Political Theory and Australian Multiculturalism (BOK)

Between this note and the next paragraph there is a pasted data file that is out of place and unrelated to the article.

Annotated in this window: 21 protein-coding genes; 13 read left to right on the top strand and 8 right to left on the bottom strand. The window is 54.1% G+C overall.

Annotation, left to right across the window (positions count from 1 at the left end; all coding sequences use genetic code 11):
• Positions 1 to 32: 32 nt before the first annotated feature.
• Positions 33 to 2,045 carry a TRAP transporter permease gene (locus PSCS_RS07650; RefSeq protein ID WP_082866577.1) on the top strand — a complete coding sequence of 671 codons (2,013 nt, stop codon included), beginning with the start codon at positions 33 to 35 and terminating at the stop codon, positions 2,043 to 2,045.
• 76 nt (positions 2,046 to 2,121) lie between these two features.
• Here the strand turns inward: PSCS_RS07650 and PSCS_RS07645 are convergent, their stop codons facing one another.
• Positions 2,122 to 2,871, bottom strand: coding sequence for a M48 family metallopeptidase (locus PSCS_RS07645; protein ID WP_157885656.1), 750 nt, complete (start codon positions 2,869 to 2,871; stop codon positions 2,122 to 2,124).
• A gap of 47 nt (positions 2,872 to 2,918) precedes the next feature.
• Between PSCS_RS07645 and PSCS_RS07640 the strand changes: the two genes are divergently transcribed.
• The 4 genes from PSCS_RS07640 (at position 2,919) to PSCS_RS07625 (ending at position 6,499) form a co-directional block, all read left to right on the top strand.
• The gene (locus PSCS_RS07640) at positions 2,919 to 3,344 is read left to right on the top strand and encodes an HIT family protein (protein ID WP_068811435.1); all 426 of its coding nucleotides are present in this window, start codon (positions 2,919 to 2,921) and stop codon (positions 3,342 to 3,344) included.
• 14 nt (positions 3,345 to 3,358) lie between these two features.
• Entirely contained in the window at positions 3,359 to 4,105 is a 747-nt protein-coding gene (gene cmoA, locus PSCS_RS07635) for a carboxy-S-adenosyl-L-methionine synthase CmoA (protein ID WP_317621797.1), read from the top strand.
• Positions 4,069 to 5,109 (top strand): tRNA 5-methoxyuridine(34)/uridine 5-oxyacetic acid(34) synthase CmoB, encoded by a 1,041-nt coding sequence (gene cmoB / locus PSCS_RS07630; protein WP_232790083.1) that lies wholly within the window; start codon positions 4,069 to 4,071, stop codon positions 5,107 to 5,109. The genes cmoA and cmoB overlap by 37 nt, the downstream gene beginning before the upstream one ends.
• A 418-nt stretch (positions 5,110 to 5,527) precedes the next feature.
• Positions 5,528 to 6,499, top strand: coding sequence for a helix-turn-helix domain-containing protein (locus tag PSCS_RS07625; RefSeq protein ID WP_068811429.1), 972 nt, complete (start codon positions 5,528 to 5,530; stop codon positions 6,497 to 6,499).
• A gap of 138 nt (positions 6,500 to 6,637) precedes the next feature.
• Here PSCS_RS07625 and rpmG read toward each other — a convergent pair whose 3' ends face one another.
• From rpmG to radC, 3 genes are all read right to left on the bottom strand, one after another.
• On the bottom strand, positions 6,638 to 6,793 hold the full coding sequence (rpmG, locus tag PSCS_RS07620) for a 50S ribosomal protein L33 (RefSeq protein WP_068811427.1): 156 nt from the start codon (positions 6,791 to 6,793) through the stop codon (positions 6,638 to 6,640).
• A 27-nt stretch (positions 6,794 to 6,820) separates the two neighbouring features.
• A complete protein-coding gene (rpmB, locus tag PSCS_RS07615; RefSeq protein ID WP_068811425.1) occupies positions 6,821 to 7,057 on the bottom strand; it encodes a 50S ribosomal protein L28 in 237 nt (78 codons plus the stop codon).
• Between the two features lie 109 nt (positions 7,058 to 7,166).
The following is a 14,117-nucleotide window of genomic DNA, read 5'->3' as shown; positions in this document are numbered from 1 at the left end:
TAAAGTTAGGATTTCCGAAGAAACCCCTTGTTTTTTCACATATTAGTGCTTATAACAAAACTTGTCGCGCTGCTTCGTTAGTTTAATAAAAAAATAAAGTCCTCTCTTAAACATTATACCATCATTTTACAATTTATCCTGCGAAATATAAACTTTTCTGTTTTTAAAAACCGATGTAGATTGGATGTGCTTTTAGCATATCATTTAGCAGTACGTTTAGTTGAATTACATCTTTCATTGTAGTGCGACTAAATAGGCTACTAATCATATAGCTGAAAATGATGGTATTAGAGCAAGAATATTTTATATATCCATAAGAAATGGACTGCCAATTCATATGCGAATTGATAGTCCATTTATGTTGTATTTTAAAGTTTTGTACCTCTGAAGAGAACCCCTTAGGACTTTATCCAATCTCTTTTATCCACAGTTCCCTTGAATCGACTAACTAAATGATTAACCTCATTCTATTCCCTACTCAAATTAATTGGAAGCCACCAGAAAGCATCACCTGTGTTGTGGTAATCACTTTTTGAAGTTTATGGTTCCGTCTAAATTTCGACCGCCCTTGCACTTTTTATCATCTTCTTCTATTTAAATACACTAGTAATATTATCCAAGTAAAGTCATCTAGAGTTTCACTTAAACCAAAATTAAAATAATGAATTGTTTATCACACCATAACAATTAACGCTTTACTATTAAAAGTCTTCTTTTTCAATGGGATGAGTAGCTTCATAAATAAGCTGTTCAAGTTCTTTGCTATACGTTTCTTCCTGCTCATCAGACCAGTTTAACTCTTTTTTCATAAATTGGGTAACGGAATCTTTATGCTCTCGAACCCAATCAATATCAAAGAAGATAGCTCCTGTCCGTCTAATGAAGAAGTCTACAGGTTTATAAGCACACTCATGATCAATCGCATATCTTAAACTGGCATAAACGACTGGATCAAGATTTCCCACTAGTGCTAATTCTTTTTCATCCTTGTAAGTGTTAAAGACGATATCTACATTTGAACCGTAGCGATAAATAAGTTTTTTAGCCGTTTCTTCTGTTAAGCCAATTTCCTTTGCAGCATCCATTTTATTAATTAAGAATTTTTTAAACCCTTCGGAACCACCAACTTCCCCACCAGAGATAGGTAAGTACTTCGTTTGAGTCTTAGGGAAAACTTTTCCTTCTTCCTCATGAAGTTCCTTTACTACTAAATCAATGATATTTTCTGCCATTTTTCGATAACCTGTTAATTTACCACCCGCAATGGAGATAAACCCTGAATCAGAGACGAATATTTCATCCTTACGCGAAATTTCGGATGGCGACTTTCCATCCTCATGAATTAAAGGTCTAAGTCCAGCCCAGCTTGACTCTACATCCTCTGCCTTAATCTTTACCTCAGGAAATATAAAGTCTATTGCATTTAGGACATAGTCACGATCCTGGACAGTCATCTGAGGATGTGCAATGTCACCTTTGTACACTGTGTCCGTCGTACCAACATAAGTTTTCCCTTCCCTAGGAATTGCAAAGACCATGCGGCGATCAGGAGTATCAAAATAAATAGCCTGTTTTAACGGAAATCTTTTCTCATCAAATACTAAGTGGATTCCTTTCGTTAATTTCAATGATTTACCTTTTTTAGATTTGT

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The book deserves the attention of all those who wish to see the standard questions in the Anglo-American theory of multiculturalism debated from an Australian perspective, against the background of its distinctive history, demography, and party politics. Nationalities Papers It is certainly the best and most serious book on Australian multiculturalism ever published. James Jupp, Director of the Centre for Immigration & Multicultural Studies, Australian National University What strikes the reader straight away is the quality of the contributors coming from a range of disciplines both within and beyond political theory and the organisation of the text itself. Overall, Political Theory and Australian Multiculturalism is a valuable contribution to understanding Australia's unique experience of multiculturalism in international context and goes a long way to awakening debates about multiculturalism in political theory and other disciplines. Australian Journal of Political Science All of the essays are thoughtful and well written. Taken together, they provide a helpful overview of the intellectual milieu within which Australian multiculturalism has arisen and evolved. International Migration & Integration Multiculturalism has been one of the dominant concerns in political theory over the last decade. To date, this inquiry has been mostly informed by, or applied to, the Canadian, American, and increasingly, the European contexts. This volume explores for the first time how the Australian experience both relates and contributes to political thought on multiculturalism. Focusing on whether a multicultural regime undermines political integration, social solidarity, and national identity, the authors draw on the Australian case to critically examine the challenges, possibilities, and limits of multiculturalism as a governing idea in liberal democracies. These essays by distinguished Australian scholars variously treat the relation between liberalism and diversity, democracy and diversity, culture and rights, and evaluate whether Australia's thirty-year experiment in liberal multiculturalism should be viewed as a successful model. Geoffrey Brahm Levey is an Australian Research Council Future Fellow in political science at the University of New South Wales, where he was founding director of the Program in Jewish Studies. He is co-editor of Secularism, Religion and Multicultural Citizenship (with Tariq Modood, 2008) and Jews and Australian Politics (with Philip Mendes, 2004).